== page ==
Dispensationalism, the term, can be traced to 1927 and the writings of Philip Morrow, a Christian fundamentalist, who had once believed in these future kingdom teachings, because part of dispensationalism was a reading of the New Testament that said these passages about the kingdom are all in the future. So some of the really early, hardcore dispensationalists would say the Sermon on the Mount, that’s not a sermon for us, that’s a sermon for the kingdom of God, the millennial age to come, that kingdom is entirely future.

So this Philip Morrow was once enthralled with those views but came to reject them and rejected the rapture and all of the distinctive teachings he had once professed and he has far as we can tell was the first to dub this theology dispensationalism.

This first phase of the movement, Hummel, to refer to that book again, calls the new pre-millennialists because up until the early 20th century they weren’t going by the term dispensationalists but they were recovering with certain new twists a premillennial view of the end times.

Now every history of the movement of dispensationalism starts with a man by the name of John Nelson Darby, 1800 to 1882. I apologize the room is too big to have a chalkboard and write up things, but it really would do well if I could have done my best R. C. Sproul interpretation and put some things up there, but you can take some notes.

John Nelson Darby. He was ordained in the Church of England, he renounced his ordination when he was required to affirm allegiance to the crown and he helped establish the Plymouth Brethren, perhaps there’s a few among us who were a part of that church tradition. Based on his study of Isaiah 32, he taught that Israel would experience future blessings different from those that were given to the Church.

So here we have the beginning of this strong dysjunction with Darby, that Israel and the Church are on different tracks, different ways that God deals with Israel and the Church, a different set of promises. Darby also popularized the idea of a secret rapture before the 70th week in Daniel chapter 9. So following this secret rapture, there would be a seven-year great tribulation and then Jesus would return, the temple would be rebuilt, there would be a mass conversion of the Jews to Christ, the kingdom of Israel would be reestablished for a glorious thousand year theocracy. So that was his new twist, this secret rapture.

Darby traveled to North America seven times. He spent all told more than seven years on this continent, the United States and Canada. He wasn’t always that impressed with American Christians, but he did believe that America had a central role to play in God’s plan for the Church. And indeed, dispensationalism has been mainly, not exclusively, but mainly has been an American phenomenon. He went thru America preaching a message of separation, rupture, and rapture, and it took a foothold.

The second main influence in dispensationalism after John Nelson Darby, is a man names James Inglis, I-n-g-l-i-s. He was the editor of a popular prophecy periodical. He contributed to the growth in prophecy conferences. If you at the end of the 19th century/beginning of the 20th century, if you were to look for, you were an earnest Christian and you wanted to study the Bible, you probably would have found yourself to one of these prophecy conferences. That was the it thing to go. There was no Gospel Coalition, Together for the Gospel, Philadelphia Conference of Reformed Theology, Ligonier. They were prophecy conferences.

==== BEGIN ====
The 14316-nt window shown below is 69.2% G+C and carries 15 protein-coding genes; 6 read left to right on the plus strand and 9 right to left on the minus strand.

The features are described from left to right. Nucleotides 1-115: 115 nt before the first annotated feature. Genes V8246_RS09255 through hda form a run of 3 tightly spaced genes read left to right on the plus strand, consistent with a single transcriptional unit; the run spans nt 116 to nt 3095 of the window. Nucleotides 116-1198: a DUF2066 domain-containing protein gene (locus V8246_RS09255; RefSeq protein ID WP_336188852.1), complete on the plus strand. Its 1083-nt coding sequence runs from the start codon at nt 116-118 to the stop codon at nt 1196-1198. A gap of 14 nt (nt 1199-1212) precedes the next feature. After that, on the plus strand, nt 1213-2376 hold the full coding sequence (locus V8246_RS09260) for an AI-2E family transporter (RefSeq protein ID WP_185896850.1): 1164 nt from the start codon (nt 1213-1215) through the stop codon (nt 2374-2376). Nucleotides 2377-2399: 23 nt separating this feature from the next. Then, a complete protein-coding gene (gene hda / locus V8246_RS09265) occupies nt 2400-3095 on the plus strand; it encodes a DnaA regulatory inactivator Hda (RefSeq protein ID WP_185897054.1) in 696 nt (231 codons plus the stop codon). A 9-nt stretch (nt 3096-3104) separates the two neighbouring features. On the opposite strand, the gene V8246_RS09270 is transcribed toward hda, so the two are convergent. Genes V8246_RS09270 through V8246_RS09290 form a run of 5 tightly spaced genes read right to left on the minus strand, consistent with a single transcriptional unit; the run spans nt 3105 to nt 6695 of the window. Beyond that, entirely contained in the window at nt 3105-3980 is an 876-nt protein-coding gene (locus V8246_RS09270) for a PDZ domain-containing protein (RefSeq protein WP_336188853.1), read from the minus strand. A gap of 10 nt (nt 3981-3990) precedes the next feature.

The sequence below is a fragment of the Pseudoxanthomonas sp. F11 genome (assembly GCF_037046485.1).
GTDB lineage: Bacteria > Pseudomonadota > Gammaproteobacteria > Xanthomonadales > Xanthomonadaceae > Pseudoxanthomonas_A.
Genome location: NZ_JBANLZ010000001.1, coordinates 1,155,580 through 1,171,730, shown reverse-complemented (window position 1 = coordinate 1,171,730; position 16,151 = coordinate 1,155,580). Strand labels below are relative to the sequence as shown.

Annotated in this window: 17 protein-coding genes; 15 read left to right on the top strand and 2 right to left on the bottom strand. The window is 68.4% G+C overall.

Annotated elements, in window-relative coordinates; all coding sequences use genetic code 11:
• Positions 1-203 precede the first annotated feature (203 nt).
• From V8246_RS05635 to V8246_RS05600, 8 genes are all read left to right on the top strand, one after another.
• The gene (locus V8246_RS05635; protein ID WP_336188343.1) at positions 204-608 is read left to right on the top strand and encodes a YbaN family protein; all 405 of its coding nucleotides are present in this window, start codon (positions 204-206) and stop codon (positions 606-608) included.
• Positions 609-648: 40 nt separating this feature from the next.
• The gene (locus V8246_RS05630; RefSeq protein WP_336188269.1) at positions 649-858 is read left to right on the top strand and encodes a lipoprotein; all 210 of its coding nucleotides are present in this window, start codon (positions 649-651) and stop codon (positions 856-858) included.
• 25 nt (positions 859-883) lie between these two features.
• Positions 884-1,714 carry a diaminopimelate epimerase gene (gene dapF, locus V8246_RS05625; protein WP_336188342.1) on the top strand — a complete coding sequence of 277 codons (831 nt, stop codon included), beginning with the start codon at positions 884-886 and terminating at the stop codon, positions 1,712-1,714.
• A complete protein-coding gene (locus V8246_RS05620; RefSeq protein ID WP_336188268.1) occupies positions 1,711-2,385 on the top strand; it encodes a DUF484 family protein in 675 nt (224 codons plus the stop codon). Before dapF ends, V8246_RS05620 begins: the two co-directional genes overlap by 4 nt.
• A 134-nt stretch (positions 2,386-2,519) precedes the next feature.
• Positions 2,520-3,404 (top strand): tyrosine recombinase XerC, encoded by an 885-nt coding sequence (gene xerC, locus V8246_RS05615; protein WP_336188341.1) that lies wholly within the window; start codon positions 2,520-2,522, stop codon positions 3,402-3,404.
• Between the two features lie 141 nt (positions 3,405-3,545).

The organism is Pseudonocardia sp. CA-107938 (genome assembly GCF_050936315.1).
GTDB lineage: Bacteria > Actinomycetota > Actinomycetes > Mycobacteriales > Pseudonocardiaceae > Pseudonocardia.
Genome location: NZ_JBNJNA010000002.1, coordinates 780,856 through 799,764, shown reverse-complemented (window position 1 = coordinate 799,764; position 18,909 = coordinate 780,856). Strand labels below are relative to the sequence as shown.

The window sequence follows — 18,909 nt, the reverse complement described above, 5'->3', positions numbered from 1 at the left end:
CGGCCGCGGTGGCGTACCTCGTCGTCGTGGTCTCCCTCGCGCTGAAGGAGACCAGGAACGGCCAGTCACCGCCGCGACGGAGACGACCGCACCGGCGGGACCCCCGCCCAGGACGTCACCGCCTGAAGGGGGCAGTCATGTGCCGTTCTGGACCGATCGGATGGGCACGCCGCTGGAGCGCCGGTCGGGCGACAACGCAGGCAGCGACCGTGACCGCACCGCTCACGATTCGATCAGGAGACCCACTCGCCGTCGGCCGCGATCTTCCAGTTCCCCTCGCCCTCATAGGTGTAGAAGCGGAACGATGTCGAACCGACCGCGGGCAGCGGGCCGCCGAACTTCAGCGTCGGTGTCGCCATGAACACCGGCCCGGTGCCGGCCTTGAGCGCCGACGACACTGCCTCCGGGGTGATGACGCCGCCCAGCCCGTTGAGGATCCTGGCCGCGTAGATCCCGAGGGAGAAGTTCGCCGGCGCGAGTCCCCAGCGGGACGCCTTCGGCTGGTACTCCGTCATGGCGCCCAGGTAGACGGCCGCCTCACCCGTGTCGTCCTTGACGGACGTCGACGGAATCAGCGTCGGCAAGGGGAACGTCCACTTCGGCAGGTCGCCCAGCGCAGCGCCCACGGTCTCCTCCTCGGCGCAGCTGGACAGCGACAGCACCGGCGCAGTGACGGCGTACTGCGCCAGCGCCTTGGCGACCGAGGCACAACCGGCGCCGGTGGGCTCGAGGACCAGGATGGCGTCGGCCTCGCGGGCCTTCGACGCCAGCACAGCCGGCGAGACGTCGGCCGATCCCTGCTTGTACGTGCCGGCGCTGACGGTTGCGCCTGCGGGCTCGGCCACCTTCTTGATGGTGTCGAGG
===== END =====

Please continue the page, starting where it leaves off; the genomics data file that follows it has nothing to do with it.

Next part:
Inglis is credited with establishing Darby’s teachings more firmly in America, though he would distance himself from the Plymouth Brethren and from some of Darby’s hard-edged, sectarian, separatist impulses.

The third name to mention is maybe the first one that all of you have heard of, and that’s Dwight L. Moody. He was born in 1837, died in 1899. Born in Northfield, Massachusetts. He moved west in 1856 where he would make Chicago his base of ministry operations. He famously tried his hand first selling shoes, but then found he had a knack for organization and for preaching and that was really what drove his ministry in Chicago. A master organizer and a revivalist.

Now he was not a particularly consistent dispensationalist. Moody was not overly concerned with doctrinal niceties, but he did champion this new species of premillennialism and a higher life Christianity that had this two-tiered Christianity where you would then finally submit yourself and God would give you newfound breakthroughs in your Christian life. He preached a message of sectional, that is s-e-c-t-i-o-n-a-l, sectional reconciliation. He was a staunch union man, but after the Civil War he saw one of his main social messages was to preach the sectional reconciliation in Christ between the North and the South.

With Moody there, we see the first stronghold of dispensationalism was in the Upper Great Lakes, in Chicago, but also throughout the Upper Great Lakes and into Canada, Niagara Bible conferences, and then over time there would be different pockets that would jump over all the way to California and the West Coast and into the South, in particular in Texas and in Dallas.